PS4 UART Guide
This is a guide for diagnosing pulsing blue light of death (BLOD) on the PS4.
Tools you will need:[edit | edit source]
- A programmer to dump the flash (I use CH341A for example)
- Proper adapter for the bios chip (see below)
- Programmer Software (I use AsProgrammer)
- Serial monitoring software (I use Putty)
- A USB to TTL 3.3v converter (I use CH341A)
- Some insulated wire (needs to be thick enough)
- Hex Editing Software (I use HxD)
- BwE's PS4 NOR Validator
- Soldering Iron
- Hot air station
Starting Up[edit | edit source]
BwE has provided a 'UART & Programmer Collection' pack which will aid in this project. It contains all of the following:
- CH341A Programming Software
- AsProgrammer 2.03a
- SkyGz CH341A Mini Programmer Black Edition 1.18
- NeoProgrammer 184.108.40.206
- Modified SkyGz CH341 Programmer v220.127.116.11 by Kovzhun Mikkhail Alexandrovich (English/Russian)
- CH341A Drivers
- Logic Analyzer Software
- Zadig (USB Driver)
- USB TTL Drivers
Depending on the USB TTL device you have you need to install the drivers for it. If you are not using the above pack, download the appropriate driver below. PL2303 is not recommended.
Dumping/Patching[edit | edit source]
Desolder your NOR chip from the board, if you do not know where that is or how to do it I suggest you discontinue this adventure early.
Next is to solder the chip to a breakout board, as seen below.
If you have a SOIC chip (it has little legs) then soldering is quite easy, just use heat.
If you have a WSON chip (the legs are not exposed, as pictured below) then you must mask off the ground pad with something non-conductive and heat resistant. I used kapton tape.
Once it is on the breakout board, read the chip with whatever you have chosen to program it with. Teensy using NORWay or a CH341A for example.
Using the aforementioned software (Or nothing if using NORWay) dump the NOR at least twice and compare the MD5 of each dump, you can use HxD or some other tool to do this. Generally if you have desoldered the NOR and put it on a breakout board there is minimal chance for failure.
Next, using the BwE PS4 NOR Validator, validate the NOR and patch it for UART. This can be done either at the end of the validation process or the start - choose your option in the menu provided. It is recommended to purchase BwE software if you plan on doing this as a shop as it makes everything easier.
Writing[edit | edit source]
Using the same software you used to dump the NOR start by erasing it entirely and then writing your patched dump. Erasing it seems to fix a few issues that may cause the BLOD in PS4's (and even some issues in the PS5). This makes the whole process longer, but it is worth it.
Once this is done, remove the NOR chip from the breakout board and put it back on the console the way you found it. Ensure everything is clean and well presented.
Soldering UART Pins[edit | edit source]
The only 2 pins you will need to solder is Ground, and TX. Before you start, ensure that the TX pin on your PS4 is indeed getting 3.3v on start up.
If your USB TTL has jumpers, ensure that it is set to 3.3v.
Attach or solder the ground and TX lines to the USB TTL and plug it into your computer. Do not use cable that is too thick or too thin. I generally just use jumper wires as they are easy to plug into the USB TTL device.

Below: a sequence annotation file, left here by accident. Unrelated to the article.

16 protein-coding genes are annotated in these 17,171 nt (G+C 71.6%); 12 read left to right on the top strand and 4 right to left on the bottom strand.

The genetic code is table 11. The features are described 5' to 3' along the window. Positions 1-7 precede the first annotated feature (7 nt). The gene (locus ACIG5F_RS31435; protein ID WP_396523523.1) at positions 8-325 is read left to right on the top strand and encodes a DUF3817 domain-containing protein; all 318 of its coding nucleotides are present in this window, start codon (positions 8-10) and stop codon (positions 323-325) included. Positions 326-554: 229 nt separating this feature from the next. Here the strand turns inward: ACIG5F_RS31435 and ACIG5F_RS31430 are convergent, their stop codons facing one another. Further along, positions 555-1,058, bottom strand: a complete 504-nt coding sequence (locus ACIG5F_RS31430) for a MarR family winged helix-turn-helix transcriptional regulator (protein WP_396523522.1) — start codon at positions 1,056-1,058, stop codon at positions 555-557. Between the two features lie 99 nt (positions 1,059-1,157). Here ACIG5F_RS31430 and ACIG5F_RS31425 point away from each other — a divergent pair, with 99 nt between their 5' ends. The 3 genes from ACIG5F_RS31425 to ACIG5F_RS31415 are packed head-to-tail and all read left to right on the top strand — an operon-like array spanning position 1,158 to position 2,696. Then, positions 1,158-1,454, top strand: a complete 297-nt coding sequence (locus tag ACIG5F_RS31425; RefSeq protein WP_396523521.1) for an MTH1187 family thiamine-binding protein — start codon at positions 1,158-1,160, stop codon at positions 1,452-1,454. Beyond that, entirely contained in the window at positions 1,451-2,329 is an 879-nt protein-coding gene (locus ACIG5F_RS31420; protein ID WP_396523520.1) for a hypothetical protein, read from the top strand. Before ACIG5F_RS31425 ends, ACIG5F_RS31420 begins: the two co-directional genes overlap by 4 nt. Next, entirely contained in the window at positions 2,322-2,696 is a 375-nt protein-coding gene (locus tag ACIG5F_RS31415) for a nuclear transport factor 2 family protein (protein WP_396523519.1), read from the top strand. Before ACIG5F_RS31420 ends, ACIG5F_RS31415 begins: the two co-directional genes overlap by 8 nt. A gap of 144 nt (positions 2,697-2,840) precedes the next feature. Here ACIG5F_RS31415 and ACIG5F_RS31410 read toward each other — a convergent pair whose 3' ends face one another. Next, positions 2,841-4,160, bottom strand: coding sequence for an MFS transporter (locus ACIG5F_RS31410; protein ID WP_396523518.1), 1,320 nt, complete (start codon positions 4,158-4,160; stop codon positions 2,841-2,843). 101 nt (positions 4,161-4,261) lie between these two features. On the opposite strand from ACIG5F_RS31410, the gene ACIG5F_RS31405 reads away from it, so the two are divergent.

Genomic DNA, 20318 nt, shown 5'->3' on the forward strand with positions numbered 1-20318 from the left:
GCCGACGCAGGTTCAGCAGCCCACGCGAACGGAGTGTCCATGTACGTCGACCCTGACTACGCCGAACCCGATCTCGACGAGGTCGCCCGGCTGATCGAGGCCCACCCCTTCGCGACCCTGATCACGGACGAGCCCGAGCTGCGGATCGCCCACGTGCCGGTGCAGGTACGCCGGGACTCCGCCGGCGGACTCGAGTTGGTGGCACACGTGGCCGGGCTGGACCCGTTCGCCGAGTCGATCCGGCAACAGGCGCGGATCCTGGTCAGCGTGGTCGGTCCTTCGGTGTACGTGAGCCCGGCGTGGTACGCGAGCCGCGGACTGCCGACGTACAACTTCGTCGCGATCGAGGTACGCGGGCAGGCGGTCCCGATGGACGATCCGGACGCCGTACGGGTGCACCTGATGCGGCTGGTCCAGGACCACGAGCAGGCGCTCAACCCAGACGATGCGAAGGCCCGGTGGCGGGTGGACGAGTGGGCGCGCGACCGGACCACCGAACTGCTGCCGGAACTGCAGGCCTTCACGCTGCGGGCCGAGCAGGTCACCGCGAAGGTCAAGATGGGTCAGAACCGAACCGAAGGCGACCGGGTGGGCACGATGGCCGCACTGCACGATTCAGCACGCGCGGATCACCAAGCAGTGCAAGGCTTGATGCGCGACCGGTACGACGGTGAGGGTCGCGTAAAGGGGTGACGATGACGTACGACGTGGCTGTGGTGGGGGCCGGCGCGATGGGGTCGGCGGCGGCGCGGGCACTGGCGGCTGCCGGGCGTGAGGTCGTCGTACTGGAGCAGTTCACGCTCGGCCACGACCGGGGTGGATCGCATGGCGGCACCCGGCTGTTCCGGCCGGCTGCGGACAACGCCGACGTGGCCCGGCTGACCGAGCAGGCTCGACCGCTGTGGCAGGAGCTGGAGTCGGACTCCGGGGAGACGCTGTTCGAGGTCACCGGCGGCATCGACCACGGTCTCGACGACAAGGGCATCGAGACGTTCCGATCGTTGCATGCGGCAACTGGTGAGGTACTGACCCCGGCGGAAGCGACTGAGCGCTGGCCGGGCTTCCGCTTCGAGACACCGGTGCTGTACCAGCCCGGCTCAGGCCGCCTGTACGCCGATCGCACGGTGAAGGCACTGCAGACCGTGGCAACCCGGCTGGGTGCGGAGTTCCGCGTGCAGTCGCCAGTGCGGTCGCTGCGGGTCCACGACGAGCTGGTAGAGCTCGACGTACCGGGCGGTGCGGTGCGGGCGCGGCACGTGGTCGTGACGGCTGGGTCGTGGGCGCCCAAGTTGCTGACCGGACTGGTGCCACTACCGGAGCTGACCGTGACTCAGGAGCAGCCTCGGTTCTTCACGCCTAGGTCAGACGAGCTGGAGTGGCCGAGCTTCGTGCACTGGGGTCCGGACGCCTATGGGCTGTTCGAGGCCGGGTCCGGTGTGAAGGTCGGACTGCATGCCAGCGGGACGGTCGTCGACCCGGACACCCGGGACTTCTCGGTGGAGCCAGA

Assembly[edit | edit source]
If you want to keep this permanent, ensure that your cables are long enough and you are able to route to the USB TTL while the case is closed.
Make sure the pins are insulated when reassembling the console. Make sure there is no force on the wires.
You can also choose to not re-assemble the console, just ensure that you have a heatsink on top of the APU and power it correctly.
Serial Monitor (Actually reading the UART)[edit | edit source]
If you want to be fancy you can use a cheap USB Logic Analyzer to view the UART output, but this is a bit much for beginners.
I suggest using PuTTY to read the UART output: https://www.chiark.greenend.org.uk/~sgtatham/putty/latest.html
Run PuTTY and select Serial, input the correct COM port in the serial line (You can find out what yours is within WIndows Device Manager under Ports (COM & LPT)). In speed put in 115200 which is the baud rate for the PS4 UART.
Now hit OPEN and move on to the next step!
Diagnostic[edit | edit source]
- Turn on the console.
- Whatever the UART output stops at is the issue.
Common Errors[edit | edit source]
ERROR:DCT[0/1] is disabled[edit | edit source]
The first ram block has a failure. A ram block is a pair of ram modules. It will complain about both of them, even when only one is failing. The ram blocks are 0/1, 2/3, 4/5, 6/7
ERROR: main(####) loadBios -8[edit | edit source]
Accompanied with ERROR: loadBios(####) sceSblSlLoadSelf -8, ####
Your syscon is not decrypting the CoreOS in both errors.
Solution: Replace all per-console chips with that from a donor board. Essentially get an entirely new working or partially working console and use it for parts.
Best Solution: Swap active CoreOS with inactive, you need to patch the NOR and Syscon in order to facilitate this. https://www.youtube.com/watch?v=hcmMSYmwSUQ
SAMU Enter/Leave[edit | edit source]
Loops the message SAMU Enter and SAMU Leave.
SAMU is responsible for managing keys and decryption.
APU is likely the cause, no definitive fix.
IDPS Error[edit | edit source]
Console is a brick, place it gently in the bin or strip it entirely for parts. Unfixable.
Panic EAP Key Not Available[edit | edit source]
Fixable with BwE PS4 NOR Validator. https://www.betterwayelectronics.com.au/#ps4sales
Example Outputs[edit | edit source]
- LoadBios: https://pastebin.com/4rgJA5pb
- SAMU Enter/Leave: https://pastebin.com/h6aqUnKv